Hers is the voice in my head.
When I leave the house, “Put on mascara, I can’t see your eyes.”
“Don’t do anything stupid.”
“There will always be somebody better and somebody worse.”
“You need to learn to putz in the car and bip at home.”
“Many are the plans in the heart of a man but the Lord directs his steps. Proverbs.”
“I will bring you cookies but I will not bail you out.”
“There is never any reason to be unkind.”
My mother’s maxims and mantras follow me through my days, echo as I drive and work and teach and get ready every morning. I catch them coming out of my own mouth at times. It’s amazing the power of her words.
I never believed the old “sticks and stones” rhyme because words have always held power for me. Life words build me up and the tiniest criticisms can send me spiraling. Even if I speak them. They reverberate and intensify over and above any of the day’s compliments. They forge paths into my psyche until I believe the lies that I am unwanted, unworthy, not enough.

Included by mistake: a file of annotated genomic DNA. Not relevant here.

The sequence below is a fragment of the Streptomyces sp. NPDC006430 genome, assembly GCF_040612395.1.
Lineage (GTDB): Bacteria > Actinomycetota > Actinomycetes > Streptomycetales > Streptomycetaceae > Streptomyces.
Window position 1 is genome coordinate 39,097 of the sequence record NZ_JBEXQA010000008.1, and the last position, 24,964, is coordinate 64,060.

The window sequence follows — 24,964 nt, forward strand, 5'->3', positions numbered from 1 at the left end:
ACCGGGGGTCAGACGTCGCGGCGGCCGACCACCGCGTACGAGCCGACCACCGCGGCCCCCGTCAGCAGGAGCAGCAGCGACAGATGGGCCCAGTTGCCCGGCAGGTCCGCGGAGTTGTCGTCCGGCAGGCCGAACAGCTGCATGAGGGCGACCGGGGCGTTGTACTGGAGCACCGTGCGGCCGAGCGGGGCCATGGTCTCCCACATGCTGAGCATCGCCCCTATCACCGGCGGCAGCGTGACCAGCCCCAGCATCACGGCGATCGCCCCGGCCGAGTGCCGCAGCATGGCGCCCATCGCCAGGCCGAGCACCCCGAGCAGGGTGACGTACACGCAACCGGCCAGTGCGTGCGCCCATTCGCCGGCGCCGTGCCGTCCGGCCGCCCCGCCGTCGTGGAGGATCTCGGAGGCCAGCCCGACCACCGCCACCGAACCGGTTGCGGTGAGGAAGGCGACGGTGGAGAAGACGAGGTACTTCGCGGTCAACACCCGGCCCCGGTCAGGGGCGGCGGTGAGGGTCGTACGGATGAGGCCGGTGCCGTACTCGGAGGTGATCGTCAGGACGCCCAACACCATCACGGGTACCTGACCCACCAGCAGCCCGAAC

In high school these ripples were almost crippling. My own perfectionism and imagination working against me. The battlefront, my own heart working to implode inside my chest. I’d find myself hunching, waiting for air. Panic filling my lungs instead of breath, insecurities lying to my tense shoulders, feeding on failure.
These were the moments that my time acting on stage was not helpful at all. I was dramatic, crying wolf to some. But she always believed me, drew up close despite her Norwegian stoic space bubble, and quoted these short phrases:
It doesn’t matter.
I like it.
It’s not my fault.
I don’t have to.
She spoke truth into my heart when my body would only believe lies.
I’ve needed these phrases over the years. I needed them this past weekend. When the world threatened to cave in and my inadequacies couldn’t seem to bail the water out fast enough in the currents of grief and exhaustion.
Then her voice. Again. Telling me it is going to be okay. And I believe her.